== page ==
I can’t stop listening to it. The full story is here.
She also told McKinney that while she intended to vote for Rauner, she didn’t plan to endorse him and wouldn’t campaign with him.
* Meanwhile, on the Democratic side…
Illinois AFL-CIO and U.S. Senator Dick Durbin Host Democratic Unity Breakfast
The Illinois AFL-CIO and U.S. Senator Dick Durbin will host a unity breakfast bringing candidates together to defeat anti-worker politicians in November.
Saturday, March 24 at 9:30 AM
In Urbana, a sanctuary city, @GovRauner says “I was falsely accused of… making Illinois a sanctuary state. That’s false. I do not support Illinois being a sanctuary state and Illinois is not a sanctuary state. I do not support any city that wants to be a sanctuary city.” pic.twitter.com/Lo4DoxG5mi
“Pritzker hides his money in the Bahamas so he doesn’t have to pay income tax. He rips the toilets out of his mansion so he doesn’t have to pay property taxes,” Rauner said. “And what really frosts me is he hides his money so he doesn’t have to pay taxes, but his number one proposal is to raise your income taxes.
“He has said the answer to our budget problems is, let’s do a massive income tax hike. Come on, that’s not going to solve any of our problems.”
1/Now that I've had a few hours of sleep, I wanted to share a few - brief - thoughts about last night. Beginning with this awesome shot of @JBPritzker thanking hotel workers after he gave his speech last night. JB loves people - fundamentally and completely. #twill#ILGovpic.twitter.com/VzncvITnXS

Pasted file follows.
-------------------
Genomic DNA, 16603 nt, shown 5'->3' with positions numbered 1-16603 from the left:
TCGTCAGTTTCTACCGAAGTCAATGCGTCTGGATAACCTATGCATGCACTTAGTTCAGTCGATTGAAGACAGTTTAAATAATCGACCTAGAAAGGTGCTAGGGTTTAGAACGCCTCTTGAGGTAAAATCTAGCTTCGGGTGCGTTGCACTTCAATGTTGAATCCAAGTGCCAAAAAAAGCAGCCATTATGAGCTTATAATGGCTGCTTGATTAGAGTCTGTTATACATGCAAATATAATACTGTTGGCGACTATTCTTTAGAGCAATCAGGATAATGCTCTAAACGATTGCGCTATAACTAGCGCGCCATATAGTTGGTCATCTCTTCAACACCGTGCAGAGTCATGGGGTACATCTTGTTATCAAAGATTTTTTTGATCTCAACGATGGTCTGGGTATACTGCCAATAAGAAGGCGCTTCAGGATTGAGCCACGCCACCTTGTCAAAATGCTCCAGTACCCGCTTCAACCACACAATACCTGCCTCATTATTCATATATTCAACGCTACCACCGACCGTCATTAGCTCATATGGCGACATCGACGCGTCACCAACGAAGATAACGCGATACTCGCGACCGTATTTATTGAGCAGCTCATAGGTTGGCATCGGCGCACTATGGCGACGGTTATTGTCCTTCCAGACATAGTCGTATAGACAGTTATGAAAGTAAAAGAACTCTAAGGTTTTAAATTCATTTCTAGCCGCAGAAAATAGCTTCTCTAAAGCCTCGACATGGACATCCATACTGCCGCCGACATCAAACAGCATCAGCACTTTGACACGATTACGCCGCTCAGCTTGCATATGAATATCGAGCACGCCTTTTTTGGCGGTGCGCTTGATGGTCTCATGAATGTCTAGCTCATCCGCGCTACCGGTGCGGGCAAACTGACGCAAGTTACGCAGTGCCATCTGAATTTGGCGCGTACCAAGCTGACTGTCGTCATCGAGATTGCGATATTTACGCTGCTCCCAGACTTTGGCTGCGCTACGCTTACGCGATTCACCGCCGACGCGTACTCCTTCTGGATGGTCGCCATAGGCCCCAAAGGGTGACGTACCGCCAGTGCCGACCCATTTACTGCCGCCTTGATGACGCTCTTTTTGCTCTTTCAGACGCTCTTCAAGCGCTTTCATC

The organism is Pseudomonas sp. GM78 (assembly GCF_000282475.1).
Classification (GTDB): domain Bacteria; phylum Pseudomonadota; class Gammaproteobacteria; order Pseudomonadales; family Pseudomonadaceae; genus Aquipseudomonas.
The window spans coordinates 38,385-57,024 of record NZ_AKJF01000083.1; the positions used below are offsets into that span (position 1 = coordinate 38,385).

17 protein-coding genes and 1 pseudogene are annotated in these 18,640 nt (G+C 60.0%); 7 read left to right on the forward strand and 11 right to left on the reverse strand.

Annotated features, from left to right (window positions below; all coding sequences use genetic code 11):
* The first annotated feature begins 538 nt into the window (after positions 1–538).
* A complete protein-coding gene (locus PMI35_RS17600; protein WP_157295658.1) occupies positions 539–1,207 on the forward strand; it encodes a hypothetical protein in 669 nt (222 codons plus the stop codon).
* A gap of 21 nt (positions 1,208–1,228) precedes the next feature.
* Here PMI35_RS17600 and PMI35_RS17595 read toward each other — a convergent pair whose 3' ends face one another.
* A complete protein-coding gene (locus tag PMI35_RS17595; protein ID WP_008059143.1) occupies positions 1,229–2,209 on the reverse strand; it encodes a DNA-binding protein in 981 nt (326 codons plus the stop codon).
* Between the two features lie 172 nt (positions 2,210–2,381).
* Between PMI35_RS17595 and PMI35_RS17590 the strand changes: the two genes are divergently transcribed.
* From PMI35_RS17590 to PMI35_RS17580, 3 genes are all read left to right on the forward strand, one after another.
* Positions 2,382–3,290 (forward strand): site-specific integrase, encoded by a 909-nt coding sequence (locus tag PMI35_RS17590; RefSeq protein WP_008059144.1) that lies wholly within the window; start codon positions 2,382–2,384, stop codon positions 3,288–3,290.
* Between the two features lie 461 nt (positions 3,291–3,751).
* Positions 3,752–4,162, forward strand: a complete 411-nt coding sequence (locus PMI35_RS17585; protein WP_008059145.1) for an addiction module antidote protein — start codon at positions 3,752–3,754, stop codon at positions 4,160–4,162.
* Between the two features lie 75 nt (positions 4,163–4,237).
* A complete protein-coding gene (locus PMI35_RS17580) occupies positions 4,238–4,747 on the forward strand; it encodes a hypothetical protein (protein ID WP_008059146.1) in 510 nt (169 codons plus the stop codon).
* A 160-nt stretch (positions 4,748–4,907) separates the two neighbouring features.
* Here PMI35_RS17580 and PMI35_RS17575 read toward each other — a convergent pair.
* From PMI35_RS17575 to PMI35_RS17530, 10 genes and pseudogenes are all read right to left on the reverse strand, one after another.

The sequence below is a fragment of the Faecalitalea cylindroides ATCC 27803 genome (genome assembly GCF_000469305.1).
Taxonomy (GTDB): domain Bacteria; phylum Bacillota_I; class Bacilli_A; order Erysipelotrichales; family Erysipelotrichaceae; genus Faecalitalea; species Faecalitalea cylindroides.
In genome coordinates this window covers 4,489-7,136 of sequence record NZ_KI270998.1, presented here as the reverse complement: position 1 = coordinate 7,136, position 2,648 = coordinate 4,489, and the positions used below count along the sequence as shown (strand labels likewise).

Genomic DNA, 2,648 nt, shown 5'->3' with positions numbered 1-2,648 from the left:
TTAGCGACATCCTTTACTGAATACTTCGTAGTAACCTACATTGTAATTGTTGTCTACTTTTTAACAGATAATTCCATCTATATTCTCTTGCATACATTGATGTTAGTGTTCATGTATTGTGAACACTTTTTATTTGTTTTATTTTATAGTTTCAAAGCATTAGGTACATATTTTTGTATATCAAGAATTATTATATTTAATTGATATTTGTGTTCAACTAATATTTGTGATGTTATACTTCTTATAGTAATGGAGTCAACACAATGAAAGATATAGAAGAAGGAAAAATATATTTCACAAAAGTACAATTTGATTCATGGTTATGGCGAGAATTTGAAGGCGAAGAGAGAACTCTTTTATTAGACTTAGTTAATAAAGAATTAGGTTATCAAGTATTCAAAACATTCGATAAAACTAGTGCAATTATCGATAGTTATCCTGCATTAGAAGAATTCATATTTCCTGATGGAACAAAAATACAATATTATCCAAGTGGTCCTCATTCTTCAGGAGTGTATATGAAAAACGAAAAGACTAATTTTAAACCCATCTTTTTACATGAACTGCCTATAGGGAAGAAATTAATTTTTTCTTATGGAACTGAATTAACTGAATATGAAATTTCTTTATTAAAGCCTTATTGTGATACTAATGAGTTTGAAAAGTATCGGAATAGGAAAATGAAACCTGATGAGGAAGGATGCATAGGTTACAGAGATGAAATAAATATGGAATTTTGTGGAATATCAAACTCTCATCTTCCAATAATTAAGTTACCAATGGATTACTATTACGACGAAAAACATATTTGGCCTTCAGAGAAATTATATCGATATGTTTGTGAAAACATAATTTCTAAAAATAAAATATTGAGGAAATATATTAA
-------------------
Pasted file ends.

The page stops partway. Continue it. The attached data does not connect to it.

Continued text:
* Metro Chicago shrinks again: For the third year in a row, the population of metropolitan Chicago has dropped, and though the number of people is small, the trend is causing angst among local officials.
* I’m shutting down the blog sometime in the early afternoon today. I desperately need a vacation, so I’ll be back a week from Monday. If you’ve been mulling over a comment, now would be the time to post it.
Until then, use this as an NCAA tournament open thread.
Garry attacks Rahm for being a bully. Rahm attacks Garry for Trump praising Garry. Garry attacks Rahm for taking $50K in Trump donations and praising Rahm. Rahm says no way he would have given it back so Trump would have used it for his 2016 race.#DayOneChiMayor